National Gallery of Art - THE COLLECTION
image of Susanna Fourment and Her Daughter Sir Anthony van Dyck (painter)
Flemish, 1599 - 1641
Susanna Fourment and Her Daughter, 1621
oil on canvas
overall: 172 x 117 cm (67 11/16 x 46 1/16 in.) framed: 204.5 x 149.9 x 12.7 cm (80 1/2 x 59 x 5 in.)
Andrew W. Mellon Collection
1937.1.48
On View
From the Tour: Sir Anthony van Dyck
Object 3 of 15

Provenance

Probably Anna Theresia van Halen; (her sale, Antwerp, 19 August 1749, no. 1); Gaillard de Gagny (receiver of finances), Grenoble;[1] (his estate sale, Pierre Remy, Paris, 29 March 1762, no. 9); purchased by Jean-Henri Eberts for Markgräfin Karoline Luise von Baden [1723-1783]; (her sale, Amsterdam, 6 March 1769, no. 3); Etienne-François, duc de Choiseul [1719-1785], Paris and Château de Canteloup, Touraine; (his sale, at his residence, Paris, 6-10 April 1772, no. 1); purchased through (Augustin Ménageot, Paris) by Prince Alexander M. Golitzyn for Catherine II, empress of Russia [1729-1796], for the Imperial Hermitage Gallery, Saint Petersburg;[2] purchased March 1930, as a painting by Peter Paul Rubens, through (Matthiesen Gallery, Berlin; P. & D. Colnaghi & Co., London; and M. Knoedler & Co., New York) by Andrew W. Mellon, Pittsburgh and Washington, D.C.; deeded 30 March 1932 to The A.W. Mellon Educational and Charitable Trust, Pittsburgh;[3] gift 1937 to NGA.

[1] The sale of the collection of Anna Theresia van Halen is described by Gerard Hoet, Catalogues of naamlyst van schilderyen, met derzelver pryzen, zedert een langen reeks van jaaren zoo in Holland als op andere plaatzen in het openbaar verkogt, benevens een verzameling van listen van verscheyden nog in wezen zynde cabinetten, 3 vols., The Hague, 1752-1770: 2:256. The provenance back to the Gaillard de Gagny sale is described by Jan Lauts, "Einiges über Markgräfin Karoline Luise von Baden als Gemäldesammlerin," Jahrbuch der Staatlichen Kunstsammlungen in Baden-Württemberg 15 (1978): 49, 53-56.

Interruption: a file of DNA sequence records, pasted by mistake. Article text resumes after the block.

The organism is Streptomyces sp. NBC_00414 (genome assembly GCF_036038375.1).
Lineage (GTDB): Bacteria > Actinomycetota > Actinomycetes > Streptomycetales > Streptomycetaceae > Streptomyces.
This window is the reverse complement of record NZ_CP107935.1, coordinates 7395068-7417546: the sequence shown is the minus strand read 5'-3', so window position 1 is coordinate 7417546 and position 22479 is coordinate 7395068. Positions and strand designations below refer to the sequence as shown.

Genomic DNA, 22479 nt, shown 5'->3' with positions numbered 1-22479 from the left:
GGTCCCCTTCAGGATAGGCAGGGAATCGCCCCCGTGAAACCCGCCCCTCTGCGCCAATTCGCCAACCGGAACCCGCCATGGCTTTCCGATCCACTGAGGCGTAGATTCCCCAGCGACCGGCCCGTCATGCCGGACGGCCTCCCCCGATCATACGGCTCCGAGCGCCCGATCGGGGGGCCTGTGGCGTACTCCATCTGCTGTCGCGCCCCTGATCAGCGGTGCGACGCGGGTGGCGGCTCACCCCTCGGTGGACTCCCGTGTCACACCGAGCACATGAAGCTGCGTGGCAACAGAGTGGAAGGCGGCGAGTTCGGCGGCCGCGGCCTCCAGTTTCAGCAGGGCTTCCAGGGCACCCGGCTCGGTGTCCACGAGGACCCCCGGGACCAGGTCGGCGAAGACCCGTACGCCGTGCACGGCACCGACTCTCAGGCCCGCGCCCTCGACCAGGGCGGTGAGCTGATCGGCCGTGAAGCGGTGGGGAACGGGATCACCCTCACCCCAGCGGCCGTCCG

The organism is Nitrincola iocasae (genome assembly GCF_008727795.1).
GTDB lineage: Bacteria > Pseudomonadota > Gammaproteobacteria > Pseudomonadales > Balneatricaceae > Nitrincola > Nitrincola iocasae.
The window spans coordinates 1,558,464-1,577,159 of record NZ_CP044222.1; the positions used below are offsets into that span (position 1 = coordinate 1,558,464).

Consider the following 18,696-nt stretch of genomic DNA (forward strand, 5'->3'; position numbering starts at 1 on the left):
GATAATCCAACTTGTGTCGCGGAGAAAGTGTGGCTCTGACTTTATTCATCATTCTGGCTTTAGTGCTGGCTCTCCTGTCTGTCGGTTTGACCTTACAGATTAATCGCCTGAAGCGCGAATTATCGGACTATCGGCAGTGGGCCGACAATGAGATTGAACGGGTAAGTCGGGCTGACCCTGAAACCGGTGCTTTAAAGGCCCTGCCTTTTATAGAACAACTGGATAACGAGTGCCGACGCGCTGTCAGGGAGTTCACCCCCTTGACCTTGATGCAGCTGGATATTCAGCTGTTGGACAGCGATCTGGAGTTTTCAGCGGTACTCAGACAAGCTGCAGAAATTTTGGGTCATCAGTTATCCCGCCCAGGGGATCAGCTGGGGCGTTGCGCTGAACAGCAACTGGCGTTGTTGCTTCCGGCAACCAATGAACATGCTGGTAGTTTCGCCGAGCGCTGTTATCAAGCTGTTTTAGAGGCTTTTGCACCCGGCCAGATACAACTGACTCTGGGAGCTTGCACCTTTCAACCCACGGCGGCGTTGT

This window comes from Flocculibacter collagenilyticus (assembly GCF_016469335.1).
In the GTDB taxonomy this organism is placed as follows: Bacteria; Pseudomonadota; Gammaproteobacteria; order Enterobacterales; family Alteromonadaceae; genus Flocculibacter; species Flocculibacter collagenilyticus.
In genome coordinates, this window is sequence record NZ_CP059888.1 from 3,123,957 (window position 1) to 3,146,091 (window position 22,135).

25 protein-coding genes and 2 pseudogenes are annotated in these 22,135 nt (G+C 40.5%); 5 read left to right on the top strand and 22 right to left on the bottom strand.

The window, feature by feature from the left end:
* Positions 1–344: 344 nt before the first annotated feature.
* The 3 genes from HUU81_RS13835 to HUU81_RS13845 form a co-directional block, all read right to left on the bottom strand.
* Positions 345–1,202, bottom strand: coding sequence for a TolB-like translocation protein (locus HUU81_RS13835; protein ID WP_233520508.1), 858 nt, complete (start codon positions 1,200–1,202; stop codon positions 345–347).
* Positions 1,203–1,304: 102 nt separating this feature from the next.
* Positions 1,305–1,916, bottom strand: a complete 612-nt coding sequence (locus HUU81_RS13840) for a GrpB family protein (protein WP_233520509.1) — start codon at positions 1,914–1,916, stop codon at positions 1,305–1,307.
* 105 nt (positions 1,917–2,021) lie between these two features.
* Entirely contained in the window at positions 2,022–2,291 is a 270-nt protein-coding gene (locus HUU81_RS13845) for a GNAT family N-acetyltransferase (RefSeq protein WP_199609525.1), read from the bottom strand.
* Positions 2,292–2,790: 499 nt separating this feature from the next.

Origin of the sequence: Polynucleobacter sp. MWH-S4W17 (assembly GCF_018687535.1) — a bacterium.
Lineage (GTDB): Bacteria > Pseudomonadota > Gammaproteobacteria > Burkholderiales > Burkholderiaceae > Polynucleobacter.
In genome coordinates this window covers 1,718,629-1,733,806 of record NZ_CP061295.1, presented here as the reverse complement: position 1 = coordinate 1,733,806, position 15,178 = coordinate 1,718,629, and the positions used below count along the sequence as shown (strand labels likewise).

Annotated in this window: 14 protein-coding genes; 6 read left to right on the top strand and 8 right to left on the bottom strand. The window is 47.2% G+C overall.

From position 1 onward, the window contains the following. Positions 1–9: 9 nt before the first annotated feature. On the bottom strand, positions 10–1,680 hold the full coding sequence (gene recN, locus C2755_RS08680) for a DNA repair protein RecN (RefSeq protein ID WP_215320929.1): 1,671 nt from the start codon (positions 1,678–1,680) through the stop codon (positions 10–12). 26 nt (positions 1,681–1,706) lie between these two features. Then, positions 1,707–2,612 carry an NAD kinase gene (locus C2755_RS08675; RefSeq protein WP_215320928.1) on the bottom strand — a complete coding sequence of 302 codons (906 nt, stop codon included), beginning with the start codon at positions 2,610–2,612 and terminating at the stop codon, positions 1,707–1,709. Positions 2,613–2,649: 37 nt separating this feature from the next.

[2] Eberts in 1762 purchased the painting for 2,050 livres, while Ménageot in 1772 bought it for 7,380 livres. Dr. Nicole Willk-Brocard, in a letter of 19 January 1997, kindly provided information about Ménageot and his role in the sale (in NGA curatorial files); see also her article, "Augustin Ménageot (ca. 1700-1784), Marchand de Tableaux, Quelques Jalons," Gazette des Beaux-Arts (April 1998): 161-182.

[3] Mellon purchase date and date deeded to Trust according to Mellon collection files in NGA curatorial records and David Finley's notebook (donated to the National Gallery of Art in 1977 and now in Gallery Archives).

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